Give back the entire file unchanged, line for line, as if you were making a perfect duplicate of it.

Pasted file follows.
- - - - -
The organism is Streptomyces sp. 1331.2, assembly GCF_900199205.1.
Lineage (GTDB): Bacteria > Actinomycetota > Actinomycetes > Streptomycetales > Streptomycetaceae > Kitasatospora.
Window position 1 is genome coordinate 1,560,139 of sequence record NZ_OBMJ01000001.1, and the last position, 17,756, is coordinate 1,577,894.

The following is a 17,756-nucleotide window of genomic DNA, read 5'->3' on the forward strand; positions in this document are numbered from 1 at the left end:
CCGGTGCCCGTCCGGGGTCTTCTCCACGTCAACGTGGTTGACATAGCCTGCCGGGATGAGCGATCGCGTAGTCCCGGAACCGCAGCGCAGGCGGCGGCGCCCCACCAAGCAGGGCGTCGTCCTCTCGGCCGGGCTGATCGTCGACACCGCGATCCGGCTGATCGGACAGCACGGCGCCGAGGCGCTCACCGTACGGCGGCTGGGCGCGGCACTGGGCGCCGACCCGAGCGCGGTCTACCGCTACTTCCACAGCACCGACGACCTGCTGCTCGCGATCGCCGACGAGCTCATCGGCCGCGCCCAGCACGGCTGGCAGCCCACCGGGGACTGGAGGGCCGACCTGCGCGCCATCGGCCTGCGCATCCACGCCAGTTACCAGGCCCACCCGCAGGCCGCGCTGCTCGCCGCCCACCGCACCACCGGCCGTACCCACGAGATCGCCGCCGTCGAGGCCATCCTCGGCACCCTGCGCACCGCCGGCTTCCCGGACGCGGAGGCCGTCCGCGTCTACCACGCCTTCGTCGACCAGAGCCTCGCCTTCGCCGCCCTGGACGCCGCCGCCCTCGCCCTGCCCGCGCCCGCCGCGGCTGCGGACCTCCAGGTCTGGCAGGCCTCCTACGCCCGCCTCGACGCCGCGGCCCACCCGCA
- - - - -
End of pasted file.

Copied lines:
The organism is Streptomyces sp. 1331.2, assembly GCF_900199205.1.
Lineage (GTDB): Bacteria > Actinomycetota > Actinomycetes > Streptomycetales > Streptomycetaceae > Kitasatospora.
Window position 1 is genome coordinate 1,560,139 of sequence record NZ_OBMJ01000001.1, and the last position, 17,756, is coordinate 1,577,894.

The following is a 17,756-nucleotide window of genomic DNA, read 5'->3' on the forward strand; positions in this document are numbered from 1 at the left end:
CCGGTGCCCGTCCGGGGTCTTCTCCACGTCAACGTGGTTGACATAGCCTGCCGGGATGAGCGATCGCGTAGTCCCGGAACCGCAGCGCAGGCGGCGGCGCCCCACCAAGCAGGGCGTCGTCCTCTCGGCCGGGCTGATCGTCGACACCGCGATCCGGCTGATCGGACAGCACGGCGCCGAGGCGCTCACCGTACGGCGGCTGGGCGCGGCACTGGGCGCCGACCCGAGCGCGGTCTACCGCTACTTCCACAGCACCGACGACCTGCTGCTCGCGATCGCCGACGAGCTCATCGGCCGCGCCCAGCACGGCTGGCAGCCCACCGGGGACTGGAGGGCCGACCTGCGCGCCATCGGCCTGCGCATCCACGCCAGTTACCAGGCCCACCCGCAGGCCGCGCTGCTCGCCGCCCACCGCACCACCGGCCGTACCCACGAGATCGCCGCCGTCGAGGCCATCCTCGGCACCCTGCGCACCGCCGGCTTCCCGGACGCGGAGGCCGTCCGCGTCTACCACGCCTTCGTCGACCAGAGCCTCGCCTTCGCCGCCCTGGACGCCGCCGCCCTCGCCCTGCCCGCGCCCGCCGCGGCTGCGGACCTCCAGGTCTGGCAGGCCTCCTACGCCCGCCTCGACGCCGCGGCCCACCCGCA